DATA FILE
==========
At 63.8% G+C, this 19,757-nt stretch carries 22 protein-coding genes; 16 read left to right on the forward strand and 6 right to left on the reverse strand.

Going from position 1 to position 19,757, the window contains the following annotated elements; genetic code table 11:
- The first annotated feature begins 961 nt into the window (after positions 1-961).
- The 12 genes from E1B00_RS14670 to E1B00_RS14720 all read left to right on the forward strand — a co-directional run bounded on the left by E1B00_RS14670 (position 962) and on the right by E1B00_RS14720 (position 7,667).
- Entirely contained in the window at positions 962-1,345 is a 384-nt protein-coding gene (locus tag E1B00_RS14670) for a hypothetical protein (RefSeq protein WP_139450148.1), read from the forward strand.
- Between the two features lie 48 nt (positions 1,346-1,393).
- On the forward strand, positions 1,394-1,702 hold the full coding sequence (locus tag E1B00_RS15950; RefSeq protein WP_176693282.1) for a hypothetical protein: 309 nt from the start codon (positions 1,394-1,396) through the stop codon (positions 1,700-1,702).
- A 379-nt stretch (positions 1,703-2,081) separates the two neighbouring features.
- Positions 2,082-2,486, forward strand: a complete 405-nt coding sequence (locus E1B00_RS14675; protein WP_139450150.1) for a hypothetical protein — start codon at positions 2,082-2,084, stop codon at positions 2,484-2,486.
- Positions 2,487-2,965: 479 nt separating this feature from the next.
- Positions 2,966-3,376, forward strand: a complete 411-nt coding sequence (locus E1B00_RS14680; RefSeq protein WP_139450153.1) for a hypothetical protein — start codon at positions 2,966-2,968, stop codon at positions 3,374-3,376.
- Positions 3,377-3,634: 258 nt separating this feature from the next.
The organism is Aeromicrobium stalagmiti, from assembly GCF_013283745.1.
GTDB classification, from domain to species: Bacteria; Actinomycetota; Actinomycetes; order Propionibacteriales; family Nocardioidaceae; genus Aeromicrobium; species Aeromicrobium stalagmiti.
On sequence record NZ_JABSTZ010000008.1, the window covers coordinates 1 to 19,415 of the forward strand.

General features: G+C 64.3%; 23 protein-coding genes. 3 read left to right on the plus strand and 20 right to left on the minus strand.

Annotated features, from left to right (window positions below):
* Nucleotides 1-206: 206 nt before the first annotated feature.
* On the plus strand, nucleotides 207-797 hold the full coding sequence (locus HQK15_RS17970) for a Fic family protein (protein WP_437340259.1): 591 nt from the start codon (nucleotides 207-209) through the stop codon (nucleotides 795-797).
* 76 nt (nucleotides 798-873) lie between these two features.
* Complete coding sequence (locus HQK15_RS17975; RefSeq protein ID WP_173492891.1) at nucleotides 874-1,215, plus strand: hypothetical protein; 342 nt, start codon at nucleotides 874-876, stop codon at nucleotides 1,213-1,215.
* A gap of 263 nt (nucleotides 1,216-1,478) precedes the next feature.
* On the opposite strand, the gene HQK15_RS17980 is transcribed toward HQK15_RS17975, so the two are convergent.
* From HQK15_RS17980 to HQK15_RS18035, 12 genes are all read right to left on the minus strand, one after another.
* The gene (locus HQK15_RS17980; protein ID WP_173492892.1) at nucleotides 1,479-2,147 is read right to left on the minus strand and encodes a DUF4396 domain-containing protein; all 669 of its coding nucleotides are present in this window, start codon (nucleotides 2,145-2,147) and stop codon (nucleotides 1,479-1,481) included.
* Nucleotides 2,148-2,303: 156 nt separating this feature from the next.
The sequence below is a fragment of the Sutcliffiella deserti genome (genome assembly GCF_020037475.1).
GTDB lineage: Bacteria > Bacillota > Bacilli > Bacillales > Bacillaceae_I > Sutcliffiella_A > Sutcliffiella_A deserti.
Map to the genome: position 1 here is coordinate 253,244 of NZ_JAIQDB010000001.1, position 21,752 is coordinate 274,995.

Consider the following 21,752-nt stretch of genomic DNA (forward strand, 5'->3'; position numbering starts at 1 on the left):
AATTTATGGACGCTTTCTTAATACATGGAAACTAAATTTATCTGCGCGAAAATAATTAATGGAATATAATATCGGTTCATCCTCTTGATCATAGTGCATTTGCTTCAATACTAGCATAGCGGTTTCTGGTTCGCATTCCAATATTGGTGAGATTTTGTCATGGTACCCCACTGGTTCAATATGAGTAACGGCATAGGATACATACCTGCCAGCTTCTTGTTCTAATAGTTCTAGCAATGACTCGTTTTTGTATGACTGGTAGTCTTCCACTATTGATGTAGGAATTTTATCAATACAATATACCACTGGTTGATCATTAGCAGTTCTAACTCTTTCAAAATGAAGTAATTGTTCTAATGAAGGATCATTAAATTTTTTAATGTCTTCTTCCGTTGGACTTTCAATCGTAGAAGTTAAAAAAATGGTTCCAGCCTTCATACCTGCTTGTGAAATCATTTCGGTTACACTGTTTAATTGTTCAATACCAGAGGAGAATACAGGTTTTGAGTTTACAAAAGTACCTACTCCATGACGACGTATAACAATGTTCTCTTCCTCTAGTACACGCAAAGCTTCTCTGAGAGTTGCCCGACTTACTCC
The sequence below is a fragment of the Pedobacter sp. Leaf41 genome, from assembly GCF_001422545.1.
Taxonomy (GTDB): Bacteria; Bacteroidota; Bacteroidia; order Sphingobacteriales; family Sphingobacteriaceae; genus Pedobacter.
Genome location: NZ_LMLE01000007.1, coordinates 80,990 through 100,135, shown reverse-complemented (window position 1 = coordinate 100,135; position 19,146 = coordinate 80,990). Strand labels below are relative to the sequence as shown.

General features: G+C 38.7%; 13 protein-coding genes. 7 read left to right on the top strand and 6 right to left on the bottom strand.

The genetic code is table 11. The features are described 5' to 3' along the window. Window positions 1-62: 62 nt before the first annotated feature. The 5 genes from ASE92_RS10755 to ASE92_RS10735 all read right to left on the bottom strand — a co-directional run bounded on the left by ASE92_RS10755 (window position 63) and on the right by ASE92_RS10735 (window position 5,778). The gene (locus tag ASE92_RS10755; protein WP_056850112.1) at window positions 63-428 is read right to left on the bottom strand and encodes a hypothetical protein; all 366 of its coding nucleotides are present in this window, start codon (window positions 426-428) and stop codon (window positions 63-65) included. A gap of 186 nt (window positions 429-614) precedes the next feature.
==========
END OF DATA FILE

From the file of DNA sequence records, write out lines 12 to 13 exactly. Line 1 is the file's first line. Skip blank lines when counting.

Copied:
- Positions 3,377-3,634: 258 nt separating this feature from the next.
The organism is Aeromicrobium stalagmiti, from assembly GCF_013283745.1.